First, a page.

For many people we care for, this period will mean a dramatic reduction in activities and family contact. Staff may also have less free time to spend with the people you support as things change. We need to minimise the impact for those you care for and their families.
The use of virtual reality can help people to ‘get out’ when they can’t go out that much. Usually used alongside Gaming consoles such as Playstation or Xbox or downloadable apps, these fit over the head and give the viewer an immersive experience of a place, a game, a concert. If a console is not possible, how about using the headset with an app that has been downloaded onto a smartphone? Headsets for these are considerably cheaper.
There are also many sites offering virtual tours of places of interest like the Taj Mahal, Stonehenge and museums like the British Museum, the Guggenheim Museum in New York and others.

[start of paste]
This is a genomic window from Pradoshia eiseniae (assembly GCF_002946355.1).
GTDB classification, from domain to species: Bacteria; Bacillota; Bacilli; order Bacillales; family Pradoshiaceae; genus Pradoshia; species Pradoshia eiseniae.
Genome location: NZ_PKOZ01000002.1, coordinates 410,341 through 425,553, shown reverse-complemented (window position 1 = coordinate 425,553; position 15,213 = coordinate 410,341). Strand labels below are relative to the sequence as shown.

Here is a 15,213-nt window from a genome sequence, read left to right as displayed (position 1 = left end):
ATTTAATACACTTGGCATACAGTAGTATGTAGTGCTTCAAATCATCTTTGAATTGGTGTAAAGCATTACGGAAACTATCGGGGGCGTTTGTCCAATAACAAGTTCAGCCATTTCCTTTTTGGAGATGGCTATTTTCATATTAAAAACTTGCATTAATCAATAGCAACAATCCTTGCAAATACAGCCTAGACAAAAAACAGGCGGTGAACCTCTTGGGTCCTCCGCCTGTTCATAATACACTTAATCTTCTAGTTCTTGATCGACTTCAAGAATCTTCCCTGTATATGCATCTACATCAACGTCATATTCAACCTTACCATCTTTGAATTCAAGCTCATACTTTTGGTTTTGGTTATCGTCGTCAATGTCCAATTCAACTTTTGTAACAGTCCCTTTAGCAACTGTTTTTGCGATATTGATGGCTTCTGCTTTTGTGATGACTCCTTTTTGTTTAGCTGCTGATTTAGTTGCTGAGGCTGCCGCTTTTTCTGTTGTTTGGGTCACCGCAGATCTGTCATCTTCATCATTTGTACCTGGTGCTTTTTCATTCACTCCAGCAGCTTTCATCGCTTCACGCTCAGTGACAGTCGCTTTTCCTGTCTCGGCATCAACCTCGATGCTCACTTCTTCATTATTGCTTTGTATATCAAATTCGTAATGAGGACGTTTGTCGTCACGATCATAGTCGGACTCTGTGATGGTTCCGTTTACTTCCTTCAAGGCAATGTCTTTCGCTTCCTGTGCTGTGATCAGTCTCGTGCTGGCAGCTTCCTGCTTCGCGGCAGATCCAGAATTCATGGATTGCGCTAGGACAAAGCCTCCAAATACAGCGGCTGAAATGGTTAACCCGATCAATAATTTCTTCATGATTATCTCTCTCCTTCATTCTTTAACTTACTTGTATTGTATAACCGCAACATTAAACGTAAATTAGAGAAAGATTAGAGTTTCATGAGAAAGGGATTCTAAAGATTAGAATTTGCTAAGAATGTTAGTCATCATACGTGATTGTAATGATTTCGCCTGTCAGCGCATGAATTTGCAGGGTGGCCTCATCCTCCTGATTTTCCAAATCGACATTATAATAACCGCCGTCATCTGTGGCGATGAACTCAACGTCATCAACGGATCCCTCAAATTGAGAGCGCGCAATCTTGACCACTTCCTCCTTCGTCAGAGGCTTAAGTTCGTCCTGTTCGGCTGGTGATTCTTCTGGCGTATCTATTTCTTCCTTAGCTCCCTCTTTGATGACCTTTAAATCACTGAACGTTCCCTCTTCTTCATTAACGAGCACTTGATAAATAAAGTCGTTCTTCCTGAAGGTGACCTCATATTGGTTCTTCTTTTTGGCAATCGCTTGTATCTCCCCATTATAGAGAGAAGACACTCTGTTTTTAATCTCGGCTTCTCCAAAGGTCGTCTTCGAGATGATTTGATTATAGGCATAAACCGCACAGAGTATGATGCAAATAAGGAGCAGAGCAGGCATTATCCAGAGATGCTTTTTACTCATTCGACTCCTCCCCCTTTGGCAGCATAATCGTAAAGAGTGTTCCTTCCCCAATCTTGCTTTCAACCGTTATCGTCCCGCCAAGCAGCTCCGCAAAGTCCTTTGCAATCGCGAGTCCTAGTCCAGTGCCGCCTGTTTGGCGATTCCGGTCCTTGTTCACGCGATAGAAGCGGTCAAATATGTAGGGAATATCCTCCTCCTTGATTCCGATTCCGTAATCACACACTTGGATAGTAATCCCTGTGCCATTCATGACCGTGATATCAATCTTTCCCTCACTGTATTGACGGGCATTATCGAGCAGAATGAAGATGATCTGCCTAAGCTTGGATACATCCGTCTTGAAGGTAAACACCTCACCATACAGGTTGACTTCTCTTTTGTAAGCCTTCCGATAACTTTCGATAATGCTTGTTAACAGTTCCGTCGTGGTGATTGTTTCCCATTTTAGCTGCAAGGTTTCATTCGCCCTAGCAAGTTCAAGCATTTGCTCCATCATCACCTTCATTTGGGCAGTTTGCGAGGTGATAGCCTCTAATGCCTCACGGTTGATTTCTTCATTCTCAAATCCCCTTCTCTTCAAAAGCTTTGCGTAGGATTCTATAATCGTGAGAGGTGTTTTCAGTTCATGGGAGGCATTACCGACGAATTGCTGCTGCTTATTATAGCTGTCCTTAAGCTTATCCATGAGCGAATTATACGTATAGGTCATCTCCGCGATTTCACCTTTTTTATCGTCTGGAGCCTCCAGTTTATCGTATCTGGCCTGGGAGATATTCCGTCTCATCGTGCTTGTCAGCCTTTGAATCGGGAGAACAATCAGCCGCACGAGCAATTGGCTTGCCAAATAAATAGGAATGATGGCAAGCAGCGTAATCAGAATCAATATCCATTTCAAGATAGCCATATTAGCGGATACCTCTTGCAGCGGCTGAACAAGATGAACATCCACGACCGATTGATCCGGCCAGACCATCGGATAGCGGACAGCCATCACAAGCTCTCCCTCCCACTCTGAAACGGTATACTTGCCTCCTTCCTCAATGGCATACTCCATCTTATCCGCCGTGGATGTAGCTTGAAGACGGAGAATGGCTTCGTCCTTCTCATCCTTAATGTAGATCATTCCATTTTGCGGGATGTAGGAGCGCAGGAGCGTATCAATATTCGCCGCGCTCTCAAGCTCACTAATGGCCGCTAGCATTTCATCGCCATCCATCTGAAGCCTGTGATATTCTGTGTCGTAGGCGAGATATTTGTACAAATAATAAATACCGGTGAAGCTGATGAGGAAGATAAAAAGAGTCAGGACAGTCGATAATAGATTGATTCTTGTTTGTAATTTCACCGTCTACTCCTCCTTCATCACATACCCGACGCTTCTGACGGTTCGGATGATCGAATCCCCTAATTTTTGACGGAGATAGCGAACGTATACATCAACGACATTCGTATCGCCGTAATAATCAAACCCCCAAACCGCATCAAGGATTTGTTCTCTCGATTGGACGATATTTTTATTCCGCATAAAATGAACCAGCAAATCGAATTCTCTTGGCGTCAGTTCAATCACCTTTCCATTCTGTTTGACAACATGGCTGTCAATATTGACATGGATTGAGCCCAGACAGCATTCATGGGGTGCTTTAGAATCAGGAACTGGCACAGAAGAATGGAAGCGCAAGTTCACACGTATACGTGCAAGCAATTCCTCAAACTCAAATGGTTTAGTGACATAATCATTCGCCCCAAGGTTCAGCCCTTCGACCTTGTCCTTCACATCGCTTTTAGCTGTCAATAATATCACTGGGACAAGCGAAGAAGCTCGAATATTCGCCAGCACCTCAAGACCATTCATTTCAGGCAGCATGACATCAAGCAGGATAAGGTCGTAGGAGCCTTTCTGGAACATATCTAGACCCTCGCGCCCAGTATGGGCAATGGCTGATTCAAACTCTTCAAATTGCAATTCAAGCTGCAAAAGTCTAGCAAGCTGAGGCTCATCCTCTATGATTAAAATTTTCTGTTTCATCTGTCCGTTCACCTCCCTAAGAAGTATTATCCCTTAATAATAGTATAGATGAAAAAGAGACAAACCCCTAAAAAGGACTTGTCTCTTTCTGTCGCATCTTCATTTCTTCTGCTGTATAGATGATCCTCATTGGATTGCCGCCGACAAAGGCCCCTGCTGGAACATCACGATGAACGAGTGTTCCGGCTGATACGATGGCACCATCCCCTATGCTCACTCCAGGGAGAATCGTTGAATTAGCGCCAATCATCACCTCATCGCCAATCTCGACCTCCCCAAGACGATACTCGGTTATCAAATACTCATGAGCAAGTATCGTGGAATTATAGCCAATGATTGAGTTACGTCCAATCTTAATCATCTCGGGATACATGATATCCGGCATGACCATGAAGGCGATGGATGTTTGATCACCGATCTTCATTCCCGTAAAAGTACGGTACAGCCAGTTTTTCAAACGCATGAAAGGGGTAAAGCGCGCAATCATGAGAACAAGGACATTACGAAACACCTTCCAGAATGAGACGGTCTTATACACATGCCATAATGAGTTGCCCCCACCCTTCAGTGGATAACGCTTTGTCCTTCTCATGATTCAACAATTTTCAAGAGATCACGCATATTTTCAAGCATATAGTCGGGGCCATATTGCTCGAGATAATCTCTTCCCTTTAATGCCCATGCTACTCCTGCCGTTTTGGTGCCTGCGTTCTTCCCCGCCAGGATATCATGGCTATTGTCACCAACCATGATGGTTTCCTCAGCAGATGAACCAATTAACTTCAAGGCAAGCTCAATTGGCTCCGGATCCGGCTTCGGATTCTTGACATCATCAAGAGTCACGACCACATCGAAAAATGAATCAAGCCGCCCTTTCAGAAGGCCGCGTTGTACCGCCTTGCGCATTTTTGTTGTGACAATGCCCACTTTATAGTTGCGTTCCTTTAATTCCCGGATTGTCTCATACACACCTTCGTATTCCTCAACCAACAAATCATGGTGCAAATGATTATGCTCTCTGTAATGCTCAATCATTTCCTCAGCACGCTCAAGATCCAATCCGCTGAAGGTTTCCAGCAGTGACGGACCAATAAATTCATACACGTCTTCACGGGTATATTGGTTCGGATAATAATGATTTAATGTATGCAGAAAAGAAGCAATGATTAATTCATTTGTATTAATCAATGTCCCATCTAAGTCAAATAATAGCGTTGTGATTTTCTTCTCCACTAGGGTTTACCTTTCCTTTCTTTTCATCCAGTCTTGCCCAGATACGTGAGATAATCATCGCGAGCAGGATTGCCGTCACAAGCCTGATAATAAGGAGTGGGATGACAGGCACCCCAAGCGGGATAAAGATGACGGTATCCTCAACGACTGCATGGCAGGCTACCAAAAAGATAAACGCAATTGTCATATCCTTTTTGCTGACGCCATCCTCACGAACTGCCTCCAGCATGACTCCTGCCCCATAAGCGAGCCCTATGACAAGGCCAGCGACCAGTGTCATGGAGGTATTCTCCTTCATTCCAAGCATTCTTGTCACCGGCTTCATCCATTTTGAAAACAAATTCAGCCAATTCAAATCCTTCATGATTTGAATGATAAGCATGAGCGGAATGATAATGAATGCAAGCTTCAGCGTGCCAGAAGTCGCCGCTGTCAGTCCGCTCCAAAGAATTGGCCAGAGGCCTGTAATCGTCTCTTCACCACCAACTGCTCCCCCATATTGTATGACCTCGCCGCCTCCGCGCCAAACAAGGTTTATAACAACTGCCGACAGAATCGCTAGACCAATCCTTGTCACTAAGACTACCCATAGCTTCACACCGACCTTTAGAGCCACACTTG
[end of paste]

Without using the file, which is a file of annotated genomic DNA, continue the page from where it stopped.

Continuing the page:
Smart speakers like Echo Dots and Google Home can be bought cheaply and set up to respond to requests from the person themselves, perhaps playing music, stating the day and time etc. You can also subscribe to TV and film streaming providers like Netflix or Amazon Prime Video.
Families will be feeling anxious about staying away from loved ones. The use of video calls and messaging can help. You could make short videos of people to send to families. They could be hosted on YouTube as a private video (Private means only those you invite to view the video can view it (they must have their own Youtube accounts).
If you use electronic care planning software, can you let friends and family have access to the “family portal” so that they can see how their loved ones are doing?
Many software providers have created software to help families and friends to keep in touch with their loved ones. You can find the free ones which we are aware of on our list of free resources.
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